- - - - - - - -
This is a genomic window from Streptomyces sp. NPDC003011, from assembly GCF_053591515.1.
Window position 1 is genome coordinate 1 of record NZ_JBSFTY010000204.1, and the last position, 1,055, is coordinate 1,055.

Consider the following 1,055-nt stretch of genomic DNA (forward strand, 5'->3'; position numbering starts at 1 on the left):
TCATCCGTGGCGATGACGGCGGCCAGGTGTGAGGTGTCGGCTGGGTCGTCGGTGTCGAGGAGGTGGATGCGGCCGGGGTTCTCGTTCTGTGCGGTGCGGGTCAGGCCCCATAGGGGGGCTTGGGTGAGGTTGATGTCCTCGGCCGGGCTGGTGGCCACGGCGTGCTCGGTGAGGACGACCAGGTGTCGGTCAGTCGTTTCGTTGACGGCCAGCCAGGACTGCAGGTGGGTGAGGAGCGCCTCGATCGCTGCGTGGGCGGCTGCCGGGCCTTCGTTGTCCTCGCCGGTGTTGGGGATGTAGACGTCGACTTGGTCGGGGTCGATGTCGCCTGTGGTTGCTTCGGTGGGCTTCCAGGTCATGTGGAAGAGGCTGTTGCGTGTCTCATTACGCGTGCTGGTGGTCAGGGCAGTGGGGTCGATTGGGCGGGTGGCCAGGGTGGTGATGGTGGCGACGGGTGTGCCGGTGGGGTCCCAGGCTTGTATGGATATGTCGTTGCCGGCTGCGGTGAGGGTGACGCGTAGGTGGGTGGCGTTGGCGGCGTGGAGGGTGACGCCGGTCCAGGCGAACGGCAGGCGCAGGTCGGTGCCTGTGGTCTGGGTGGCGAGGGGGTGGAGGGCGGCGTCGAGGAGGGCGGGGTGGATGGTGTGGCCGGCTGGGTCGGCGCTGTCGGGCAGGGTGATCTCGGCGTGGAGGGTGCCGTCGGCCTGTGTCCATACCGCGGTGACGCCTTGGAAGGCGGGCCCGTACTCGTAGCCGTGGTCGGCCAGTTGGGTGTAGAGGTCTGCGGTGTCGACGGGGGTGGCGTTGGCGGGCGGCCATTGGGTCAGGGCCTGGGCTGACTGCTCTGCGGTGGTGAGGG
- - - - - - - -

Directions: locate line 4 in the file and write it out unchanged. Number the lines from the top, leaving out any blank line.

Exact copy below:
TCATCCGTGGCGATGACGGCGGCCAGGTGTGAGGTGTCGGCTGGGTCGTCGGTGTCGAGGAGGTGGATGCGGCCGGGGTTCTCGTTCTGTGCGGTGCGGGTCAGGCCCCATAGGGGGGCTTGGGTGAGGTTGATGTCCTCGGCCGGGCTGGTGGCCACGGCGTGCTCGGTGAGGACGACCAGGTGTCGGTCAGTCGTTTCGTTGACGGCCAGCCAGGACTGCAGGTGGGTGAGGAGCGCCTCGATCGCTGCGTGGGCGGCTGCCGGGCCTTCGTTGTCCTCGCCGGTGTTGGGGATGTAGACGTCGACTTGGTCGGGGTCGATGTCGCCTGTGGTTGCTTCGGTGGGCTTCCAGGTCATGTGGAAGAGGCTGTTGCGTGTCTCATTACGCGTGCTGGTGGTCAGGGCAGTGGGGTCGATTGGGCGGGTGGCCAGGGTGGTGATGGTGGCGACGGGTGTGCCGGTGGGGTCCCAGGCTTGTATGGATATGTCGTTGCCGGCTGCGGTGAGGGTGACGCGTAGGTGGGTGGCGTTGGCGGCGTGGAGGGTGACGCCGGTCCAGGCGAACGGCAGGCGCAGGTCGGTGCCTGTGGTCTGGGTGGCGAGGGGGTGGAGGGCGGCGTCGAGGAGGGCGGGGTGGATGGTGTGGCCGGCTGGGTCGGCGCTGTCGGGCAGGGTGATCTCGGCGTGGAGGGTGCCGTCGGCCTGTGTCCATACCGCGGTGACGCCTTGGAAGGCGGGCCCGTACTCGTAGCCGTGGTCGGCCAGTTGGGTGTAGAGGTCTGCGGTGTCGACGGGGGTGGCGTTGGCGGGCGGCCATTGGGTCAGGGCCTGGGCTGACTGCTCTGCGGTGGTGAGGG